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Bloodwort, Canadian (Sanguinaria canadensis)



anti-inflammatory, antibacterial, anti-fungal, anesthetic, sputum-promoting

Areas of application:

Skin cancer, ulcers, skin problems, fibroids, warts, moles, lesions (asthma, whooping cough, flu, croup, gastrointestinal bleeding, abdominal cramps, nausea, vomiting, diphtheria, tuberculosis, pneumonia, sore throat, menstrual problems, excessive bleeding, cramps, gingivitis , tooth decay, tartar, plaque, fever, rheumatism, to induce vomiting) Homeopathy: sore throat, coughing up mucus

See note below!!!

Plant parts used:


Collection time:


To find:

In moist thickets, dry forests, floodplains and near streams in America.


Sanguinarine, isoquinoline alkaloid


Canadian Bloodwort is a stemless, rhizomatous wildflower that blooms in early spring. The plant grows up to 40 cm high. The leaves go dormant in mid to late summer. When the flower emerges, it is usually encased in a deeply cut, grey-green, palmate basal leaf. Bloodwort has a hermaphrodite flower with 8 to 12 delicate white petals, yellow stamens and two sepals located below the leaves, which fall off after the flowers open. The root is a blood-red rhizome that branches and forms new rhizomes.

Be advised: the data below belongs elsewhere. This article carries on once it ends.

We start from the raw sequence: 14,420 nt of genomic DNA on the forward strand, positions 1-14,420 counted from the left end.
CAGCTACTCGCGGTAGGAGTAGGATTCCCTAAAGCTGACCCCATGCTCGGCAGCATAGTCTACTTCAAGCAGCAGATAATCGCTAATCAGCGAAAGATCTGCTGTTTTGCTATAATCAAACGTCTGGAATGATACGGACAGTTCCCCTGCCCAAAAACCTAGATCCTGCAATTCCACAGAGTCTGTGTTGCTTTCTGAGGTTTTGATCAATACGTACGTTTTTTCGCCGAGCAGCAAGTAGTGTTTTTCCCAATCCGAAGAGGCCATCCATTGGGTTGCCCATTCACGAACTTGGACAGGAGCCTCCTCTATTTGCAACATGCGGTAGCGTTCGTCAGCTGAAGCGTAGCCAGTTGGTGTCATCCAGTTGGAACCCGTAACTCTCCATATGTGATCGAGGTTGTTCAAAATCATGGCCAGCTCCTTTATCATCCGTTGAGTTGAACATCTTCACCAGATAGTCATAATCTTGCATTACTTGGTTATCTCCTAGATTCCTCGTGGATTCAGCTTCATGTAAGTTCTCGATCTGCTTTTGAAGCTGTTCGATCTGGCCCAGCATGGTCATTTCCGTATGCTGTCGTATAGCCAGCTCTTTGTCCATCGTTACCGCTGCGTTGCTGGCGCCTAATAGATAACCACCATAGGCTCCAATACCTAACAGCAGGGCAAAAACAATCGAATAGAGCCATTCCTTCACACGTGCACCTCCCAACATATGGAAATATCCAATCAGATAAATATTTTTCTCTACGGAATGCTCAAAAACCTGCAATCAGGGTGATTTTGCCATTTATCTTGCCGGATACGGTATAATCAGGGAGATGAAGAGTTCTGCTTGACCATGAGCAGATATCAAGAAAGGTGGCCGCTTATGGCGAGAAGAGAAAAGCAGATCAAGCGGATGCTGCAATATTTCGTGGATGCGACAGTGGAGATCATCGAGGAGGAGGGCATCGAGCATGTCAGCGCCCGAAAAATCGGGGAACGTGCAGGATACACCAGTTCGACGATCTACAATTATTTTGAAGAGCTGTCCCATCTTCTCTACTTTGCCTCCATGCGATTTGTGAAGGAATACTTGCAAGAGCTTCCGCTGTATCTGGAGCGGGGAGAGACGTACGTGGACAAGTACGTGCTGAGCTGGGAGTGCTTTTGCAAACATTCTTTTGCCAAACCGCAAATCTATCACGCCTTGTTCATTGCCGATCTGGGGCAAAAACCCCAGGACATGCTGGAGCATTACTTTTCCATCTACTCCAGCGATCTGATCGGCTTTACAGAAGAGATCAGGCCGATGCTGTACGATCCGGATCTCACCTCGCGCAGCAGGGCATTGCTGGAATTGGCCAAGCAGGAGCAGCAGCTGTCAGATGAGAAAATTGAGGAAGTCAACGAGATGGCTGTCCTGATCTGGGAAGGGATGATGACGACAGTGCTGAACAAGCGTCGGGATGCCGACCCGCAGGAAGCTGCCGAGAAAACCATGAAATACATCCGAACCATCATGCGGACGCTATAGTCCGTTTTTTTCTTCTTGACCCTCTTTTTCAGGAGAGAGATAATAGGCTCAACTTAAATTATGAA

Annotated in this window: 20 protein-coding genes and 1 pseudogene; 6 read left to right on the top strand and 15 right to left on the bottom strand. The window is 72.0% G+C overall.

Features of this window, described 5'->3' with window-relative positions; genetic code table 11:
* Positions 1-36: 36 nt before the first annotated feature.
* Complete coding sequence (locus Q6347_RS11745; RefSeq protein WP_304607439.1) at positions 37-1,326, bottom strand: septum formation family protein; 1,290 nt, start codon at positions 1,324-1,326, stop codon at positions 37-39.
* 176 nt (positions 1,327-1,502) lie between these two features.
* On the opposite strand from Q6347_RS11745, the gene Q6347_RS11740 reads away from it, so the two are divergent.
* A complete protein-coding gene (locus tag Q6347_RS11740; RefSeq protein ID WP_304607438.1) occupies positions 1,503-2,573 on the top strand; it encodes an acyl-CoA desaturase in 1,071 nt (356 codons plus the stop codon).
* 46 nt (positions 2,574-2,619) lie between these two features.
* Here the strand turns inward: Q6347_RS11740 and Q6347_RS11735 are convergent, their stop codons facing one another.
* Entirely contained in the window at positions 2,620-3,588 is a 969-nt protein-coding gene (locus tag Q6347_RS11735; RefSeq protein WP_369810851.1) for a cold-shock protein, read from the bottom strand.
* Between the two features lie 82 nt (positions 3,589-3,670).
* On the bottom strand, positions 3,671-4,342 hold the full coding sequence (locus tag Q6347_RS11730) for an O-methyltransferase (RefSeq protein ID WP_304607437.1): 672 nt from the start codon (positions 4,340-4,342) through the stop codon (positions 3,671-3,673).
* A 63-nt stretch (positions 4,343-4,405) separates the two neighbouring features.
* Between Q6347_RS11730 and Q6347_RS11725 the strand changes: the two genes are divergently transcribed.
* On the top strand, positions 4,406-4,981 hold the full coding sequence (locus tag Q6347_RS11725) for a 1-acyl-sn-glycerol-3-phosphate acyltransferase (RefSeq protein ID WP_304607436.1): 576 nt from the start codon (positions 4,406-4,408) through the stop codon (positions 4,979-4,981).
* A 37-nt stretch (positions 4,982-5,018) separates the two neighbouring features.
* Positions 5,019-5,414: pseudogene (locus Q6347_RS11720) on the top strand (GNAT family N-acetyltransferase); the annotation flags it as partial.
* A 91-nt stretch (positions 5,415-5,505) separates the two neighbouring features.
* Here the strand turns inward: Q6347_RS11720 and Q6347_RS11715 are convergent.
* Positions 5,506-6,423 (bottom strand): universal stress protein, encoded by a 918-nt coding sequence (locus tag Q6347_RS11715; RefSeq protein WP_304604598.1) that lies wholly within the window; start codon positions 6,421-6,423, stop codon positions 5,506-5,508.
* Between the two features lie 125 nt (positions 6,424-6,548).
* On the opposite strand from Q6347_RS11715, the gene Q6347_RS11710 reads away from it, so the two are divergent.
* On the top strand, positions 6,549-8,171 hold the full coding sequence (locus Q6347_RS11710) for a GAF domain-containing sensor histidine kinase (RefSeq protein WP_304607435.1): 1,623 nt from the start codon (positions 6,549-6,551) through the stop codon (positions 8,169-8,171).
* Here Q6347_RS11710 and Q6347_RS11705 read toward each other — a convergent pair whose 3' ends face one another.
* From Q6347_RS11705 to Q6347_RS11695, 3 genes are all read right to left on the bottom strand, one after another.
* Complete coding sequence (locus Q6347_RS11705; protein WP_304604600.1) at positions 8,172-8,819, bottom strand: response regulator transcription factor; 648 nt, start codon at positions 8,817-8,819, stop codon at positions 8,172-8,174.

🛑 Gloves should be worn when harvesting so that the medicine is not absorbed through the skin. Great caution is required with this plant, it is poisonous and cannot be dosed well. This should be left to a doctor! Bloodwort can cause tunnel vision, nausea, and can even be fatal. When applied topically, it can also cause permanent scarring or disfigurement. If the juice is placed on the skin, it can cause tissue damage. There are definitely better plants than these for the above uses!!!

The Canadian Bloodwort is not related to the bloodroot (Potentilla erecta) from the rose family that occurs in Eurasia.

An ointment was mainly made from Canadian Bloodwort. They were applied to the affected areas, bandaged and left to act for about a week. The bloodroot kills the cancerous or damaged cells and covers the area with scabs. Be careful, do not apply to healthy skin areas.

The sap of the Canadian Bloodwort is red and discolors the skin very quickly. It was used by Algonquin Indian tribes for ritual skin painting.

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